Pranks a Million
Inventive students have been playing practical jokes for nearly 150 years

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The women of Stoke Hall's 7th floor had it coming. They'd had their fun, and now it was payback time. When one of the guys spotted a jar of chicken bouillon cubes in his room, he got a brilliant idea. Late at night, the men snuck into the women's bathroom and inserted several cubes into each showerhead. The unsuspecting women took showers in the morning as usual. Only as the day wore on did they realize that the aroma of chicken soup wasn't in the air—it was in their hair. Revenge was never sweeter.

When we invited alumni to share their memories of pranks at UNH, we discovered that there are perhaps as many motivations for playing a prank as there are pranksters. There's jealousy: "They didn't allow freshman boys at the ladies' tea." Irreconcilable differences: "She had hundreds of stuffed koala bears—I barely had room to move." And random temptation: "Unfortunately, the baby alligators my father sent me had died en route."

Yes, the justifications for playing a prank are legion. But the pranks themselves, both the classic and the contemporary, seem to follow certain recurring themes. We received nearly 200 reminiscences, and a fair number of them were actually fit to print. Here are some of our favorites.

If at All Possible, Involve a Cow


The definitive book on college pranks is titled If at All Possible, Involve a Cow, and at UNH, some of the earliest and most memorable pranks indeed involved a cow or other quadruped. In the 1930s, Alpha Gamma Rho brothers allegedly led a cow into the T-Hall tower, which is hardly bovine accessible. No explanation as to how they got her back downstairs was recorded. What is preserved, however, is a poem written by night watchman "Pop" Marshall in 1951 after he discovered a cow on the second floor of the music building, then Ballard Hall. It ends thus: "Now I'm willing to guard your property / And watch your buildings fine, / But teaching music to a cow / Is a little out of my line."

For other pranksters, maneuvering through campus with a pig in a poke proved challenge enough. During Freshman Week, Marty Hall '60 and some friends decided to let a pig loose in Congreve Hall. It wasn't exactly an original idea—one of the co-conspirators was the son of Dean of Students Edward Blewett '26, '67H, who had (his son revealed) performed a similar stunt back in the day.


Down at the university barns, Hall says, even the "little" 100-pound pigs "were faster than hell and had way better traction in the mud than we did." The purloined pig, though trussed up in a bag, was much harder to convey across campus than expected, but the students managed to arrive at Congreve and release the pig in a dorm room. Then they dashed out and disappeared into the dark, unrecognized. Or so they thought. "Lo and behold, on Monday morning we were all called into Dean Blewett's office," recalls Hall. Yet the dean's reprimand—he did not expect to see them in his office ever again—was belied by a small but persistent smile. (In 1969, the university put a stop to "borrowing" live animals from the barns. Even though the animals had always been returned unharmed, it was explained that their removal from a controlled environment might invalidate research results.)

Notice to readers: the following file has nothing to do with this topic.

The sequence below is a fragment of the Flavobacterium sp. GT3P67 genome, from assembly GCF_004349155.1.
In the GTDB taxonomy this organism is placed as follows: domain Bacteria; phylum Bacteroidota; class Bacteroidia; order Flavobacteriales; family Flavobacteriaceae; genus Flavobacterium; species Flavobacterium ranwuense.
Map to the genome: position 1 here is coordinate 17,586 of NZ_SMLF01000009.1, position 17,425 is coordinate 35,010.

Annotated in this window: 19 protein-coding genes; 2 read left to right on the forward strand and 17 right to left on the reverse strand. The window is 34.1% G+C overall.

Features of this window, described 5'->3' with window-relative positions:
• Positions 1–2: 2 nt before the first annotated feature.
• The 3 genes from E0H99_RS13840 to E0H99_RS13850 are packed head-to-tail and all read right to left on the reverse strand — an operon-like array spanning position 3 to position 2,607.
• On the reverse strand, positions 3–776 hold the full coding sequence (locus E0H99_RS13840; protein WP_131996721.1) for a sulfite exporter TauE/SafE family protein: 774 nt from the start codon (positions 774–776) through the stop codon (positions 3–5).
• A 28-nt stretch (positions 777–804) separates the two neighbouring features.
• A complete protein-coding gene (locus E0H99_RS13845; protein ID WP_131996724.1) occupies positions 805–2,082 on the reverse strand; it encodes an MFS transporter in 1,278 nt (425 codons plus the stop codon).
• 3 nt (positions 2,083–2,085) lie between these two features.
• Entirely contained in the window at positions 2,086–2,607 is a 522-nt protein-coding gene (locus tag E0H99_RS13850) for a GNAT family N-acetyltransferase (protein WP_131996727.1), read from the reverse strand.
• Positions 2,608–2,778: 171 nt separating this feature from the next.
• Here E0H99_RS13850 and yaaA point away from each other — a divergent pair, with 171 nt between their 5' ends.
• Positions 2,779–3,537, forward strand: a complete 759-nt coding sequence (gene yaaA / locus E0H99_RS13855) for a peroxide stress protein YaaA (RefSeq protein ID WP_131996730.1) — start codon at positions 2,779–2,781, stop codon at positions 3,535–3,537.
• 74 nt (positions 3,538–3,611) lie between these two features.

In the 1970s and '80s, about 20 Thompson School students lived and worked on a university-owned farm called Highland House. One day some male students slipped a sheep into one of the women's bedrooms. "The guys then took off, which was a mistake," recalls Beverly Briggs Westerveld '82. "The girls knew how to handle sheep. So they just grabbed it and put it in one of the guys' rooms." The kicker? "He had wall-to-wall carpeting."


And what would a cow college be without cow patties? In retaliation for the old Corn-Flakes-in-the-bed-sheets prank, Peter Crabtree '64 decided to give his roommate's girlfriend a special "cake." He went to the UNH cow barn, where, he recalls, "I had expected that the actual 'catchment' would be a matter of strictly self-service." Instead, a farm worker cheerfully brought him a perfectly round specimen in a box lined with sawdust, covered with colored sprinkles he just happened to have on hand. The masterpiece was later delivered to the girlfriend, who opened it in front of her sorority sisters, much to Crabtree's satisfaction.

Dude, Where's My Car?

Wheeled vehicles remained a perennial target of pranksters for decades. In 1937, two students helped rescue a fire truck from, oddly enough, a fire in the barn where it was stored. Feeling entitled to a joy ride, the pair decided to take the truck to pick up a girlfriend in Massachusetts. They made it as far as Newmarket before they were stopped by two stern state troopers and sent back to Durham. Bicycles have also been fair game. Two tall students, standing one on the shoulders of the other, enjoyed sliding tethered bicycles up and over a lamppost in front of Stoke and then leaving them on the portico above the dorm's entrance, reports Darius Ginwala '80. An anonymous alumna from the Class of '69 confesses, "I ran a bicycle up the flagpole in front of T-Hall—something I would never think of doing today!"

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